Shokhanka River near the City of Ples
In the late summer of 1910, Russian photographer Sergei Mikhailovich Prokudin-Gorskii (1863–1944) made a trip down the Volga River from Uglich to Yaroslavl. During the trip, he photographed the town of Pl’os, picturesquely located on the river’s high right bank. First mentioned in medieval chronicles under the year 1141, Pl’os served as a fortified point with surveillance over an extended stretch of the Volga. For much of the 19th century, the town served as a major port for the region’s booming textile plants. Later, Pl’os became a destination for artists who favored its picturesque location. Seen here from a promontory is the small Shokhonka River (a right tributary of the Volga), which separates the main part of town from a district known as Zarechye (“beyond the river”), located to the left of this view. In the foreground is a tidy bridge with a picket fence on stone abutments. In the distance is a log dam for a water mill. The birches on the forested hills show a touch of fall color in this September view. Prokudin-Gorskii used a special color photography process to create a visual record of the Russian Empire on the eve of the Russian Revolution. Some of Prokudin-Gorskii’s photographs date from about 1905, but the bulk of his work is from between 1909 and 1915, when, with the support of Tsar Nicholas II and the Ministry of Transportation, he undertook extended trips through many different parts of the empire.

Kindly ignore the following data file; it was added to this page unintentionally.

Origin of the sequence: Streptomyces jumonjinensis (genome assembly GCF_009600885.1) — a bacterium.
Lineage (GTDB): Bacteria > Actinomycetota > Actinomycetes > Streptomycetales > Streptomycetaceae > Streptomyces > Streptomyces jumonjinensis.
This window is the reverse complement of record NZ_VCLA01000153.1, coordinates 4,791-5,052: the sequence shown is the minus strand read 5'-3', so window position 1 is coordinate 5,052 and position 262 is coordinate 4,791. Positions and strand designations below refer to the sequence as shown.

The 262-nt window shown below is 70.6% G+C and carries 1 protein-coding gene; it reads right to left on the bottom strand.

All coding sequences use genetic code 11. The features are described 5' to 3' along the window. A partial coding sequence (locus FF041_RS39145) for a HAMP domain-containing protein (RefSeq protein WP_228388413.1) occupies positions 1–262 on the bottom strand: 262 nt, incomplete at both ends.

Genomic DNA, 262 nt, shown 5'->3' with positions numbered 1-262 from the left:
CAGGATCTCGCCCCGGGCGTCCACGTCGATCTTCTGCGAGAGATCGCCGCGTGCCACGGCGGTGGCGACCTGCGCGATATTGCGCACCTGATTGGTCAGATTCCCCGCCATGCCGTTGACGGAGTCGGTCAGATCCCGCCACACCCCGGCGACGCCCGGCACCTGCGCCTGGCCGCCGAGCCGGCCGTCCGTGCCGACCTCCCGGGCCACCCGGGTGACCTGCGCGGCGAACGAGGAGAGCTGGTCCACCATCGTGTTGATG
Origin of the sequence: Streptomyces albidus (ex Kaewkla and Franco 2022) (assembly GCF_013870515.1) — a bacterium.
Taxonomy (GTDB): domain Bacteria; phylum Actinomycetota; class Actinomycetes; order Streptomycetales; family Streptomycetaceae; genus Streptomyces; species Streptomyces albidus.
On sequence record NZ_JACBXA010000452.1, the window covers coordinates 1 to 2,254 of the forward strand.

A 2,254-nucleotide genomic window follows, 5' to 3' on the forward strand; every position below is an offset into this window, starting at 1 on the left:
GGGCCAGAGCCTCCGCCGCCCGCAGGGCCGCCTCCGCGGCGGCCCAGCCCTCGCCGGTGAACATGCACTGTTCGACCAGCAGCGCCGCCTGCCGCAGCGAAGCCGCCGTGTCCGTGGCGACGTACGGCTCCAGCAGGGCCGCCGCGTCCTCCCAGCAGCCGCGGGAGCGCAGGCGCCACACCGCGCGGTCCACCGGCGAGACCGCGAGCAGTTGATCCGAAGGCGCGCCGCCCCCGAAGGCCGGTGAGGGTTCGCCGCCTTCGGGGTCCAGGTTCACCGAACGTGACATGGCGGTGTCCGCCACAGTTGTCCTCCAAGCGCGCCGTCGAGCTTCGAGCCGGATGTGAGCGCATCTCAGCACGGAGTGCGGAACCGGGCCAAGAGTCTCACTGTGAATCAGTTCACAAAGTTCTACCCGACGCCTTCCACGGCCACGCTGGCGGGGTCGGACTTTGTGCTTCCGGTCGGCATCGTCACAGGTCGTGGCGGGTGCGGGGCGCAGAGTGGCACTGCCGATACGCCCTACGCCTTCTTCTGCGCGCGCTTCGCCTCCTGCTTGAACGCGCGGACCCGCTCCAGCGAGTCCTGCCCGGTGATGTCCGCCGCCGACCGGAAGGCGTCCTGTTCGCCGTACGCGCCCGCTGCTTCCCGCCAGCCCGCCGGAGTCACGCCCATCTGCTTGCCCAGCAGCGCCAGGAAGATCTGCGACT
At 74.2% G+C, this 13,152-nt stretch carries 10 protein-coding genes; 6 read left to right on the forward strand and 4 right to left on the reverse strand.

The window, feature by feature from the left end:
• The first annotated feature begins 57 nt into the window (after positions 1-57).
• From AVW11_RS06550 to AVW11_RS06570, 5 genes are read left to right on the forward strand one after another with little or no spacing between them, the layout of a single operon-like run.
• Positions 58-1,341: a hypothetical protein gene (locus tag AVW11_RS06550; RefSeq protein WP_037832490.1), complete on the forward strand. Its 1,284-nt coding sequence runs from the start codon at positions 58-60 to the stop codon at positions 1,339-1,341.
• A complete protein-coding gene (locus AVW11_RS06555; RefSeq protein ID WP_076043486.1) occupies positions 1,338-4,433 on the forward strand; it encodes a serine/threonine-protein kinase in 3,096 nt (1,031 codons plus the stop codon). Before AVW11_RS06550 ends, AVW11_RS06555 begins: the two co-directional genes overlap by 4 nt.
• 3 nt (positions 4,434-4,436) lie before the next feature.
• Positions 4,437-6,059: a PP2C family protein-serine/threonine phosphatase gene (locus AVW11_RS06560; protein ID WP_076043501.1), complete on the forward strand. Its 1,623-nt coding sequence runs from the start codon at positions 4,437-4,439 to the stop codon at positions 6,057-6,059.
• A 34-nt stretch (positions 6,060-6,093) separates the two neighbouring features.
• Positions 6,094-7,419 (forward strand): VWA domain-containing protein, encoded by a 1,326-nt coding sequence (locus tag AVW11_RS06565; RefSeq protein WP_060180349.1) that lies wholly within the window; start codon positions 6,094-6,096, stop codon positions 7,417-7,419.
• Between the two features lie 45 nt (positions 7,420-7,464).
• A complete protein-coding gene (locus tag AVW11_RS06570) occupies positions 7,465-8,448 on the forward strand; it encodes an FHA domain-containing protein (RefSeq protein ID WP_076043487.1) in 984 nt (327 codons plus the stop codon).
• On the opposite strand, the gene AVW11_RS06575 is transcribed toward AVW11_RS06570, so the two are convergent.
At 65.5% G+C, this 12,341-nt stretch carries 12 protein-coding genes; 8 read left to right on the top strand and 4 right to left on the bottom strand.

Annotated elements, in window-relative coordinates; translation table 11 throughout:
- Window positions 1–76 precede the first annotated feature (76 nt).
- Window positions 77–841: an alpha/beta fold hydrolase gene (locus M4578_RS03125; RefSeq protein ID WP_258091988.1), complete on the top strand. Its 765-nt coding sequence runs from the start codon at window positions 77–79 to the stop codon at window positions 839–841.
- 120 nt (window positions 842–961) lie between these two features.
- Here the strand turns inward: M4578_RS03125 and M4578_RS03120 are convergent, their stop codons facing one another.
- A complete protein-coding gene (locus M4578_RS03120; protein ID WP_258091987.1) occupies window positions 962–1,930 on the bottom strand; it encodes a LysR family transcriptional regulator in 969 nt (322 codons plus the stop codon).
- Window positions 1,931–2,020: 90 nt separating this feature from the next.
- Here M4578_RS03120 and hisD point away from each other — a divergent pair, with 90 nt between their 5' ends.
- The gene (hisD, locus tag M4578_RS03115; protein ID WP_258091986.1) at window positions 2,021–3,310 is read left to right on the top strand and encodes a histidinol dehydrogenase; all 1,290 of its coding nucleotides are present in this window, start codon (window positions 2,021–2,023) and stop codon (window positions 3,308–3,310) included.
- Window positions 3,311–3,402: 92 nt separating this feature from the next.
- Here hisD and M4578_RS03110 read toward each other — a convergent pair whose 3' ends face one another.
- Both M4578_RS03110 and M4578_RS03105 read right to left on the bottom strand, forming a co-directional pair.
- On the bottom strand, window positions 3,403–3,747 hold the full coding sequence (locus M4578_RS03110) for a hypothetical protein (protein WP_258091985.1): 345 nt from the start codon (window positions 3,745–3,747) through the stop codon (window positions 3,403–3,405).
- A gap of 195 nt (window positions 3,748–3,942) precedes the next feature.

Title in Original Language
Река Шоханка около г. Плеса
Type of Item
Glass negative (presented as a digital color composite)
- Prokudin-Gorskii’s photographic work survives primarily in two forms: 1,901 black-and-white triple-frame glass plate negatives, made with color separation filters, which Prokudin-Gorskii used to make color prints and lantern slides; and 12 albums of sepia-tone prints, made from the glass negatives, which Prokudin-Gorskii compiled as a record of his travels and studies. The Library of Congress purchased the glass plate negatives and the albums from the Prokudin-Gorskii family in 1948. In 2004, the Library of Congress had digital color composites made from all the surviving glass negatives using a software algorithm to automatically align the color components. As with most historical photographs, title and subject identifications are corrected and enhanced through new research. Current information on the collection is at http://www.loc.gov/pictures/collection/prok/.
Last updated: January 11, 2017